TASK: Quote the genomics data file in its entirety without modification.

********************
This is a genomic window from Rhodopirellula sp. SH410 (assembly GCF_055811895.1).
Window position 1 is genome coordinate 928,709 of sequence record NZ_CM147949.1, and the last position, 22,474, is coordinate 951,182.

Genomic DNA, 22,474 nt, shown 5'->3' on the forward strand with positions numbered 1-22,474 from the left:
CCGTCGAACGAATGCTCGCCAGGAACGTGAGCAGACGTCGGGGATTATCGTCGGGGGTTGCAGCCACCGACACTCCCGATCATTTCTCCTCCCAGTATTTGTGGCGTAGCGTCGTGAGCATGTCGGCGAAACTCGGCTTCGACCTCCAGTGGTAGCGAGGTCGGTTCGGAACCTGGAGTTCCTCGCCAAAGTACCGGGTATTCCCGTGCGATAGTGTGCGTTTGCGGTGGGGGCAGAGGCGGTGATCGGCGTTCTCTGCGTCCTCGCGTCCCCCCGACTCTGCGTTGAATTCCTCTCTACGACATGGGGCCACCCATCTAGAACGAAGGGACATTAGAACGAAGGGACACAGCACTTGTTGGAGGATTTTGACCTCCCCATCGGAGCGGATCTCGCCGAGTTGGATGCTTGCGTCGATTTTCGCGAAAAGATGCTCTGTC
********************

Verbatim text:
This is a genomic window from Rhodopirellula sp. SH410 (assembly GCF_055811895.1).
Window position 1 is genome coordinate 928,709 of sequence record NZ_CM147949.1, and the last position, 22,474, is coordinate 951,182.

Genomic DNA, 22,474 nt, shown 5'->3' on the forward strand with positions numbered 1-22,474 from the left:
CCGTCGAACGAATGCTCGCCAGGAACGTGAGCAGACGTCGGGGATTATCGTCGGGGGTTGCAGCCACCGACACTCCCGATCATTTCTCCTCCCAGTATTTGTGGCGTAGCGTCGTGAGCATGTCGGCGAAACTCGGCTTCGACCTCCAGTGGTAGCGAGGTCGGTTCGGAACCTGGAGTTCCTCGCCAAAGTACCGGGTATTCCCGTGCGATAGTGTGCGTTTGCGGTGGGGGCAGAGGCGGTGATCGGCGTTCTCTGCGTCCTCGCGTCCCCCCGACTCTGCGTTGAATTCCTCTCTACGACATGGGGCCACCCATCTAGAACGAAGGGACATTAGAACGAAGGGACACAGCACTTGTTGGAGGATTTTGACCTCCCCATCGGAGCGGATCTCGCCGAGTTGGATGCTTGCGTCGATTTTCGCGAAAAGATGCTCTGTC